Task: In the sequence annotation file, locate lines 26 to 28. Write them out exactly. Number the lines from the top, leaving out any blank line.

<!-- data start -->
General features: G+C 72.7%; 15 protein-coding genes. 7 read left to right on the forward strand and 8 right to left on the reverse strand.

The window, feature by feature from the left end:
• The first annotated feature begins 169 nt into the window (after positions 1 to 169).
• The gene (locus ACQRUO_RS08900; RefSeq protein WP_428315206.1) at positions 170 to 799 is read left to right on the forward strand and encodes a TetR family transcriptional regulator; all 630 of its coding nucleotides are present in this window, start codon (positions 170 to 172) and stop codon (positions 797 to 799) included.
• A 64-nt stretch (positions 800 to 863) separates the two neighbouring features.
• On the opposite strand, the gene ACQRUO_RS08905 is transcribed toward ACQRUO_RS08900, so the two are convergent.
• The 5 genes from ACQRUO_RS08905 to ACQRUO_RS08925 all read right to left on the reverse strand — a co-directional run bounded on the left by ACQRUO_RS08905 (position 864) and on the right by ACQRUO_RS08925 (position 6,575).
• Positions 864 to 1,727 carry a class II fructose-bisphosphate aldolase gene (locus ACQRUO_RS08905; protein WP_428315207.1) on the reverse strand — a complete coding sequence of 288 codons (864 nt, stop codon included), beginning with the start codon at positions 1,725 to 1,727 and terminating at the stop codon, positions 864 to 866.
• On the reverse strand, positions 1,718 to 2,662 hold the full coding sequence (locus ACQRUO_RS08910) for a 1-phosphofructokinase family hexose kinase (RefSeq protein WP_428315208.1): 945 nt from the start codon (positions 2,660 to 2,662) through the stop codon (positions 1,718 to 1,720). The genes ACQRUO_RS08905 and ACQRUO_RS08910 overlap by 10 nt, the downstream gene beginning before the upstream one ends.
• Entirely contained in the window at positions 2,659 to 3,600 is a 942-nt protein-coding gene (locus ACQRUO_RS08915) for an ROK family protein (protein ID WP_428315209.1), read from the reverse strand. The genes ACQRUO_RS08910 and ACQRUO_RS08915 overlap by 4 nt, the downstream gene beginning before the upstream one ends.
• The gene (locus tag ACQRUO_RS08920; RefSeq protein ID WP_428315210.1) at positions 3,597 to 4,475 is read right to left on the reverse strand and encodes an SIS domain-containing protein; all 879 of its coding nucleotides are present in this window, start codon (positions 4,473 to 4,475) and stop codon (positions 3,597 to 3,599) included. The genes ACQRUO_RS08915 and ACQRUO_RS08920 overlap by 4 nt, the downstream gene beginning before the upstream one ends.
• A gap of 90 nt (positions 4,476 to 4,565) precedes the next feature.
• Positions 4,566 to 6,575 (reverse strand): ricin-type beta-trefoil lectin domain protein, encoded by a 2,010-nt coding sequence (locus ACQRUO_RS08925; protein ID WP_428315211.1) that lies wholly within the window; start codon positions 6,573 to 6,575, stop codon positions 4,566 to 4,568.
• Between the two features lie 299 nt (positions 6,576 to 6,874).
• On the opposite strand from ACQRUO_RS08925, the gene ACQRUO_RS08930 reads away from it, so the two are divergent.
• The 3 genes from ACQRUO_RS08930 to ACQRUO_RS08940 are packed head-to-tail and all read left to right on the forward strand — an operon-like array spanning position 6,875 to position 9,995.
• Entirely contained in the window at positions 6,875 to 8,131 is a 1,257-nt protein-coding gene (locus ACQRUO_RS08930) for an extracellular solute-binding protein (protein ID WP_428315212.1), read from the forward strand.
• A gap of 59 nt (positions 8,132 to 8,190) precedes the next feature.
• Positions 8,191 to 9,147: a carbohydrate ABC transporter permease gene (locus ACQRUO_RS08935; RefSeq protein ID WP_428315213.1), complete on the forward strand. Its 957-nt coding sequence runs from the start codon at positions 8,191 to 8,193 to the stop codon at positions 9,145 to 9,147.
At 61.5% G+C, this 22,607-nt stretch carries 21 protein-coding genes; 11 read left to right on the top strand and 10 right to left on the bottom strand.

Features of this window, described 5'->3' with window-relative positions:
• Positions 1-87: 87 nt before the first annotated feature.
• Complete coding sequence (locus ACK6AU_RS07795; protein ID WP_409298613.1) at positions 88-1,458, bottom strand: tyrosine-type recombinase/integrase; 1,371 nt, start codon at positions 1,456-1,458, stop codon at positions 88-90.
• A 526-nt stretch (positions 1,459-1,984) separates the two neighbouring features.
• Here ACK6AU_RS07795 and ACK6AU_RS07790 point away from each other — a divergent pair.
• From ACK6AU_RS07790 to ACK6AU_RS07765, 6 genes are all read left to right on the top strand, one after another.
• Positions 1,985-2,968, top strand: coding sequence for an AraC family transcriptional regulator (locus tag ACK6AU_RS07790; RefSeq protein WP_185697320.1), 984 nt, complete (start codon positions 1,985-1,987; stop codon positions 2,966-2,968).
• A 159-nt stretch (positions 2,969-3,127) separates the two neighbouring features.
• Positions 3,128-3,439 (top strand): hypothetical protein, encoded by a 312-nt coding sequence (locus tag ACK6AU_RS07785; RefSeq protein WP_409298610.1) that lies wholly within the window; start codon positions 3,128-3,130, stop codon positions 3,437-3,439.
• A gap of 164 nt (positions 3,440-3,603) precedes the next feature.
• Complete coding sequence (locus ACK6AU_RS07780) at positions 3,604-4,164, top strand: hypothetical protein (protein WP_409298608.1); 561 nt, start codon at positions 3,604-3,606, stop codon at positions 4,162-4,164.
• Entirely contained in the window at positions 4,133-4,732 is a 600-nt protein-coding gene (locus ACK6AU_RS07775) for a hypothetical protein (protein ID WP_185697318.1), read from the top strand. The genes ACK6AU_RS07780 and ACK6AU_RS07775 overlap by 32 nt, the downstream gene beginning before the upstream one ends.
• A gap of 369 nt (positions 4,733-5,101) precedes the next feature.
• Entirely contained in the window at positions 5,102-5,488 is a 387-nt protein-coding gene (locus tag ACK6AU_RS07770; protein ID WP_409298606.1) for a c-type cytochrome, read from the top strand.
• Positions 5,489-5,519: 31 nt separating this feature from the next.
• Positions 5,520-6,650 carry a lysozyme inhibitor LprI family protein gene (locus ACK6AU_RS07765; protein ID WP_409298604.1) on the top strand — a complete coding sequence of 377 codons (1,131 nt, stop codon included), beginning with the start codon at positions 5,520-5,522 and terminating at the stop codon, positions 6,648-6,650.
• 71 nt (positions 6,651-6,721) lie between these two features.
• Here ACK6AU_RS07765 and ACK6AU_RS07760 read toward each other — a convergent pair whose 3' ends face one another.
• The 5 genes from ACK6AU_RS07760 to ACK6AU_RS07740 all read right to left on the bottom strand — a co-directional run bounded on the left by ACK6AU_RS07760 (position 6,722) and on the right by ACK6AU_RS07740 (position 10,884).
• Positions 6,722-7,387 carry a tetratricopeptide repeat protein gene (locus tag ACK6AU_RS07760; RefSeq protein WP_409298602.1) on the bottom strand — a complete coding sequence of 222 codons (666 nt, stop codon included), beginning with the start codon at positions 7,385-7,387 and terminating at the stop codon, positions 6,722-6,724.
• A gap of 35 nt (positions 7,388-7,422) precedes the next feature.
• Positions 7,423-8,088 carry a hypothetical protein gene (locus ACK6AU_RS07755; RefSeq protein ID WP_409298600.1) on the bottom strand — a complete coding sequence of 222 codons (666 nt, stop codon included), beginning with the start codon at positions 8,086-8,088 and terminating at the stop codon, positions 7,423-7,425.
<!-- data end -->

• From ACK6AU_RS07790 to ACK6AU_RS07765, 6 genes are all read left to right on the top strand, one after another.
• Positions 1,985-2,968, top strand: coding sequence for an AraC family transcriptional regulator (locus tag ACK6AU_RS07790; RefSeq protein WP_185697320.1), 984 nt, complete (start codon positions 1,985-1,987; stop codon positions 2,966-2,968).
• A 159-nt stretch (positions 2,969-3,127) separates the two neighbouring features.